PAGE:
Luke and I sat at a small table inside an independent bookstore along Main Street in Park City, leisurely discussing how to spend our final ten hours in Utah. The task wouldn’t have been nearly as daunting if we weren’t trying to decide how to allocate precious time in one of the prettiest states in the country.
Normally, we’d drive to the largest city and wander around until the time came to board our flight. Instead, we established a maximum radius for how far we could drive and still make it back to Salt Lake City to catch our 8pm flight home.
All of the national parks were too far away. Antelope Island State Park was our top contender, until I discovered the Bonneville Salt Flats were only two hours away. We scarfed down our Buddha Bowl and coffee cake, chugged our espresso and ran out to the car, lest we waste any more time dauteling.
The drive to the salt flats took us clear across the state. Along the way, we drove past the Wasatch Mountains, the skyline of Salt Lake City and the Great Salt Lake. The final stretch was a straight, flat, endless highway through the desert. It’s the kind of road that permits you to take a nap behind the wheel without consequence.
As we drew closer to the Silver Island Mountain Range, the pale yellow sand suddenly turned blindingly white. We pulled into a 50’s-era rest stop and got out to walk around on the flats. Water pooled into shallow, mirror-like lakes in some areas. The vast majority was a dry, cracked sheet of sparkling white salt. The ground reflected the sun so brightly, it hurt our eyes to look at it, but we couldn’t bear to filter the view through sunglasses. Splatters of salt coated our shoes and jeans as we walked along.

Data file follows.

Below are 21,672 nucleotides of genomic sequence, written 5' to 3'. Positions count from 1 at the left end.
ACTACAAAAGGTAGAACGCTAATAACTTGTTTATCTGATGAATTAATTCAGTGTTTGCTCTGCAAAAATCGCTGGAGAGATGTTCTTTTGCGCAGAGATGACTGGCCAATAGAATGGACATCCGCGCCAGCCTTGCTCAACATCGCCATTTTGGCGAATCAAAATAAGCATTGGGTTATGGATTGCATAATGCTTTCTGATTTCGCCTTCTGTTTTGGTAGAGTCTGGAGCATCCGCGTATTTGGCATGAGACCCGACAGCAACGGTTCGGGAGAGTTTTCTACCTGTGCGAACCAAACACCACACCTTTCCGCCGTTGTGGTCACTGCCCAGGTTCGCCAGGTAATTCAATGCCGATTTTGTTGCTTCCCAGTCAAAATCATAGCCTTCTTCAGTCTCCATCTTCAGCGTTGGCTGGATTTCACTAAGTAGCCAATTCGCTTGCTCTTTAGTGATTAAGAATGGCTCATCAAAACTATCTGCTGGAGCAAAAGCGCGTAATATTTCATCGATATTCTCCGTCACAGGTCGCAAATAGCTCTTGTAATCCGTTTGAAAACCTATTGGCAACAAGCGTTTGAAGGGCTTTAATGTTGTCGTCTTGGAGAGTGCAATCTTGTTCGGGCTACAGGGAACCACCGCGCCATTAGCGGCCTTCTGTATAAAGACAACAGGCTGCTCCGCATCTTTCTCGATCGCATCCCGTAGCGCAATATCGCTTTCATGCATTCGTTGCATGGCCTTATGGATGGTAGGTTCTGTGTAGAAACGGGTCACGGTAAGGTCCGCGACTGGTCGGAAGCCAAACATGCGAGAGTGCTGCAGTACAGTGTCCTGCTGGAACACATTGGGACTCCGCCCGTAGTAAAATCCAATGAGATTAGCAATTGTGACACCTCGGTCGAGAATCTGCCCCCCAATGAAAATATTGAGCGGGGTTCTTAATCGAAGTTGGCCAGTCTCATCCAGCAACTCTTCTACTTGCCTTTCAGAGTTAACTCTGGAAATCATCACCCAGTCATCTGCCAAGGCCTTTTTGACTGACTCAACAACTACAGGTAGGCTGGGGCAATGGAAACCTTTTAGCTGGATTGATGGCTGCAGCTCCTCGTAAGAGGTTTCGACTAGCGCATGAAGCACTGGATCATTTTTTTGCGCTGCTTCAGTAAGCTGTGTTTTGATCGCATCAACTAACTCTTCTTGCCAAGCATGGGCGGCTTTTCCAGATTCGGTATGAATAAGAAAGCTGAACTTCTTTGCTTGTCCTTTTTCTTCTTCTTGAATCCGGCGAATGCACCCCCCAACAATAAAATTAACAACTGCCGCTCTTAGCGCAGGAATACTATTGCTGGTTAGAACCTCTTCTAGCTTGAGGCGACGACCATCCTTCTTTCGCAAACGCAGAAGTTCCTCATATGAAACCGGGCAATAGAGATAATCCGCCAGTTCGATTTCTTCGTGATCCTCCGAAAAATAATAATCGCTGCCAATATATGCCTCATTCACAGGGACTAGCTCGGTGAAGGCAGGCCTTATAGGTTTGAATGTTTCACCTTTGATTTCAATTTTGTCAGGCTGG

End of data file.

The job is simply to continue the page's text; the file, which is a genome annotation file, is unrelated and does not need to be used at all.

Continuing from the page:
For a moment, I stood on the flats with the mountains to my right, the endless highway to my left, the bright sun overhead and the even brighter ground beneath my feet. A sensation washed over me that comes only once in a while – usually while I’m doing something really out of the ordinary. My brain gets quiet and my heart gets loud. Rational thoughts and worries are replaced by raw emotion. In this case, the warmth of unfiltered happiness ran through my veins, down to my feet and out the top of my head. For the briefest of moments, everything was right in the world and I was exactly where I needed to be within in it.
My high was interrupted by a historical marker noting the significant role the salt flats played in delaying the Donner-Reed Party, contributing to their tragic end.
Reality found its way back in.